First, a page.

I noted with interest this item by Howard Bashman about a program at the 2019 Appellate Judges Education Institute (AJEI) Summit entitled “Thinking Like a Linguist.”
As Howard describes it, “the program offered an introduction to the field of linguistics and its past and potential future uses in resolving legal disputes.” But it was actually about a narrower topic—corpus linguistics, in other words using samples of “real world” text to help deduce meaning. The speakers were Neal Goldfarb, Stephen Mouritsen, and Jill Anderson. I’ve benefited from exchanges with Neal and Stephen.
I’m acutely aware of the value of corpus linguistics. My 2019 article in The Business Lawyer, Interpreting and Drafting Efforts Provisions: From Unreason to Reason (here), relies in part on corpus linguistics in refuting definitively, for anyone who’s paying attention, the notion that it’s helpful to assume that different efforts provisions impose different levels of onerousness.
But that was my first and so far only foray into corpus linguistics. That’s because corpus linguistics is of use when you’re faced with lexical ambiguity, which occurs when a word or phrase has alternative possible meanings, and when you’re dealing with something approaching everyday English. That’s why corpus linguistics has been used to explore the meaning of, for example, carries a firearm. Given the limited and stylized nature of contract language, corpus linguistics has a limited role to play.
So “thinking like a linguist” means something different to me. Linguistics has been vital in alerting me to nuances of meaning, nuances that can have unexpected implications in contracts, where a lot is at stake.
For example, see this 2015 post on why I use hereby in language of performance. That post contains a bang-on quotation from the essential linguistics text, The Cambridge Grammar of the English Language (CGEL), explaining the implications of omitting hereby in this context.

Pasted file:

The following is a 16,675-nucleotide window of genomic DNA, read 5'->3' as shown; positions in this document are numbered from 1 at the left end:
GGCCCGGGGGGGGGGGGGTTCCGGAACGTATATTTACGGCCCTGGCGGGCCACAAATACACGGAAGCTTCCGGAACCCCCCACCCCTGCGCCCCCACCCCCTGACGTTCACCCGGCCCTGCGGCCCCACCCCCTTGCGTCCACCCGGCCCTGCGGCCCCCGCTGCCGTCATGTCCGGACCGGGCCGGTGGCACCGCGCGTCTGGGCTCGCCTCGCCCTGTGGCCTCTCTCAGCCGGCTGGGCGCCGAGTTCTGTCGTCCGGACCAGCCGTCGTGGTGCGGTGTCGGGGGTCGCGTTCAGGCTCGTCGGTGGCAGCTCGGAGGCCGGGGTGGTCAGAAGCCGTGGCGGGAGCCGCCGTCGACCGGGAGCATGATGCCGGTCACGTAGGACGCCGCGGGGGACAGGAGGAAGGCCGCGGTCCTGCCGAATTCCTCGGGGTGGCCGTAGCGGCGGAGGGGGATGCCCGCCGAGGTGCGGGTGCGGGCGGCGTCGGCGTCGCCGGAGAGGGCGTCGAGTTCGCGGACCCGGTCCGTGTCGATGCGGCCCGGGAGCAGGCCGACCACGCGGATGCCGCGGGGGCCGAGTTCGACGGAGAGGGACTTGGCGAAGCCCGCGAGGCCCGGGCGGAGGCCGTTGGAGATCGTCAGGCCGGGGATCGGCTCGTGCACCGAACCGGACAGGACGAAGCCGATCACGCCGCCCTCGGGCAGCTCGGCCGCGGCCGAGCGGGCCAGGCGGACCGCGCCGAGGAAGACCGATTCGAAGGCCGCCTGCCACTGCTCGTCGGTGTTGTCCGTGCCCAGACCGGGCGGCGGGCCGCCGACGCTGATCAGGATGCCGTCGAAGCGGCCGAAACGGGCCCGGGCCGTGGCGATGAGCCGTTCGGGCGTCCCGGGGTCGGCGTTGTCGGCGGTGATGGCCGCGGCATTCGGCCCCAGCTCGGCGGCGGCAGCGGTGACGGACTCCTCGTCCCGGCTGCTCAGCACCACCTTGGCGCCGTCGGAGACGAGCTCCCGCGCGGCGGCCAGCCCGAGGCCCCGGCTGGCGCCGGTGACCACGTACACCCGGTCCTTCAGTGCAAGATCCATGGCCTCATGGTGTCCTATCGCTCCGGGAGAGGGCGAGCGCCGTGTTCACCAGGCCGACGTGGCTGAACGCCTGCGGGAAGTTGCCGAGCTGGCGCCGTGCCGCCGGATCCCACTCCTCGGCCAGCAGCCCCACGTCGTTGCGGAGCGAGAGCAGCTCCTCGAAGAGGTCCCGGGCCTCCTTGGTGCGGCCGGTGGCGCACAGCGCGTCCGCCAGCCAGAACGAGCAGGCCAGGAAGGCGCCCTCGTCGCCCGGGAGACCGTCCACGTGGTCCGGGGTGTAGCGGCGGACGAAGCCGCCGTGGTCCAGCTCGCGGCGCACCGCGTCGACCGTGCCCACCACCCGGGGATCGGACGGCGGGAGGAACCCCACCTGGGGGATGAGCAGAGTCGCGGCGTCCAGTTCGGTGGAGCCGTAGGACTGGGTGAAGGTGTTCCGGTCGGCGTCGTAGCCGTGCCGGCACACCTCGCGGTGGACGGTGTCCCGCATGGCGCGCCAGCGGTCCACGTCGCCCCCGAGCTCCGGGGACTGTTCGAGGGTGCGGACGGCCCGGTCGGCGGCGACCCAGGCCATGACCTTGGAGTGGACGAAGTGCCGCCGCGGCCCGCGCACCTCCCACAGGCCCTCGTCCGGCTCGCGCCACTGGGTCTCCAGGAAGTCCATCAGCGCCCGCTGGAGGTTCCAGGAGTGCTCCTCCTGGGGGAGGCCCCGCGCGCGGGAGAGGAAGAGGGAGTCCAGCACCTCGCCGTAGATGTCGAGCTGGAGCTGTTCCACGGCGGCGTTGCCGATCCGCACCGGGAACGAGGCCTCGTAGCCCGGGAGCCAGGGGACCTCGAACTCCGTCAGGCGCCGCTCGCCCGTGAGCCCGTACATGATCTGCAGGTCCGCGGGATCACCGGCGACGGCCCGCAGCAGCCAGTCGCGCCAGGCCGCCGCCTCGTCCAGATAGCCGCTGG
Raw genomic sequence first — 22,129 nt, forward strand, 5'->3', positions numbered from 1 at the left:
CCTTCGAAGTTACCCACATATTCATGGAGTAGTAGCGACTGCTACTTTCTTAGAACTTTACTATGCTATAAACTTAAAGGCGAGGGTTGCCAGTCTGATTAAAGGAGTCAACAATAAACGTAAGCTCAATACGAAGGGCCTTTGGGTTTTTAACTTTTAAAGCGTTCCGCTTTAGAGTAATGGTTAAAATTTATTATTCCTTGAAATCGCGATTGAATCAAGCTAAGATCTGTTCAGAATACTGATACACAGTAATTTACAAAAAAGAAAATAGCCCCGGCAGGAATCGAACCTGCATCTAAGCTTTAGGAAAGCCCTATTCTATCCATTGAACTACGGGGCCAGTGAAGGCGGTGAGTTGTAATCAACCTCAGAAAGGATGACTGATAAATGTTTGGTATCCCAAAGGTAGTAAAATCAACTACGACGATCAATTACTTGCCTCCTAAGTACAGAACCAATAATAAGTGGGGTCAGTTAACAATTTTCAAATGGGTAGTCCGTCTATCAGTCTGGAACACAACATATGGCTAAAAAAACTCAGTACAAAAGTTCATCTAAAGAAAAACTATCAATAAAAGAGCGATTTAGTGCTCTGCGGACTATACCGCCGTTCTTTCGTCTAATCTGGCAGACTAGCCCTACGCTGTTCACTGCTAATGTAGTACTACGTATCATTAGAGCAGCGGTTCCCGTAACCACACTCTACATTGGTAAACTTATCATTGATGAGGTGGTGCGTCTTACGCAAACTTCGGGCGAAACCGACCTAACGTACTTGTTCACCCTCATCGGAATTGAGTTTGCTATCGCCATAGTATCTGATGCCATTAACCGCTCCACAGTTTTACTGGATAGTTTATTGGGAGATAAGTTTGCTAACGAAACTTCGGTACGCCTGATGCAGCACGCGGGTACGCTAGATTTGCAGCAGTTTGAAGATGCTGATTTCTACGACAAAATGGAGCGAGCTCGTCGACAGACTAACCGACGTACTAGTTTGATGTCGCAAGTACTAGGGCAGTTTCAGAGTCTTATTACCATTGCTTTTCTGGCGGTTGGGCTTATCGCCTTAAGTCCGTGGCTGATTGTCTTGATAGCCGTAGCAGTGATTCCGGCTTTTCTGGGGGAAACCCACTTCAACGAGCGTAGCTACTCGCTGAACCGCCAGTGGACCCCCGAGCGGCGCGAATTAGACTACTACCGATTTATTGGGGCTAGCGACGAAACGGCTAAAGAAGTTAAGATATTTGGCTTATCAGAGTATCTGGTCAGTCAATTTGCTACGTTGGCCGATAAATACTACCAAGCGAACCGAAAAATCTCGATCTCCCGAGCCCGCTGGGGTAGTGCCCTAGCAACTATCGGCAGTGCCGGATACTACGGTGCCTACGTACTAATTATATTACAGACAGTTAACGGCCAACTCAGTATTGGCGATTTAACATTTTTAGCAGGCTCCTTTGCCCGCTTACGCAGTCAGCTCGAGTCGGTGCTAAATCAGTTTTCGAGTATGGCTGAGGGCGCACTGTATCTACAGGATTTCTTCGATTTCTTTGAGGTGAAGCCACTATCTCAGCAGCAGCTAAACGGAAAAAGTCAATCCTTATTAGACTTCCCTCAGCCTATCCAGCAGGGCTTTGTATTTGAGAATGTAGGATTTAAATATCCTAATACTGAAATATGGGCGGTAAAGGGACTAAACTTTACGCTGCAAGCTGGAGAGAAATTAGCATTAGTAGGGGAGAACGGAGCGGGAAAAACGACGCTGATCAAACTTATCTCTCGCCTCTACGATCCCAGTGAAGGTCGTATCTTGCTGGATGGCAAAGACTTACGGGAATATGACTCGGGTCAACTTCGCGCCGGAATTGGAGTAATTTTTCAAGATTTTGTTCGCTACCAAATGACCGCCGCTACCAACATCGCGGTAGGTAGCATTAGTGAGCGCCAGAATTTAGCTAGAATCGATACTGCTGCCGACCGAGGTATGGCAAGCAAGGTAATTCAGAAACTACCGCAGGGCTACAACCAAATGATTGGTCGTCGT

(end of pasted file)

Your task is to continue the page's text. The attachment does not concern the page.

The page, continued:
But more specifically, thinking like a linguist has for me in effect meant attempting to think like … Rodney Huddleston. I was introduced to Rodney, now retired, by his CGEL co-author, Geoff Pullum. For reasons best know to Rodney, he felt it worth his while to help me out. His fingerprints are all over two chapters, chapter 11 (Ambiguity of the Part Versus the Whole), which deals with alternative meanings that arise with use of and, or, each, any, and all, and plural nouns, and chapter 12 (Syntactic Ambiguity). Both are highly technical and offer unmatched detail. To get a sense of that, see my 2015 article in Scribes Journal of Legal Writing on the misguided notion that a comma at the front of a closing modifier means the modifier modifies all elements that precede it. I could not have written that article without Rodney’s help.
In 2016 I had the great privilege of visiting Rodney and his wife Vivienne in Noosa, Australia, a visit I wrote about in this post. Since then I’ve left Rodney in peace, but I continue to benefit from the heightened awareness that came from having him help me. I’ll never be anything other than a duffer linguist, but I have enough of an ear for language to know when something is amiss, and I now know where to look for help. In recent months I’ve had plenty of occasion to make use of this side of things in critiquing court decisions that don’t make sense. See for example this post from last month.
So that’s what “thinking like a linguist” means to me. And being an informed consumer of contract language necessarily entails a bit of thinking like a linguist: if you’re not aware of the potential for ambiguity that lurks in contract prose, you risk having ambiguity visited upon you.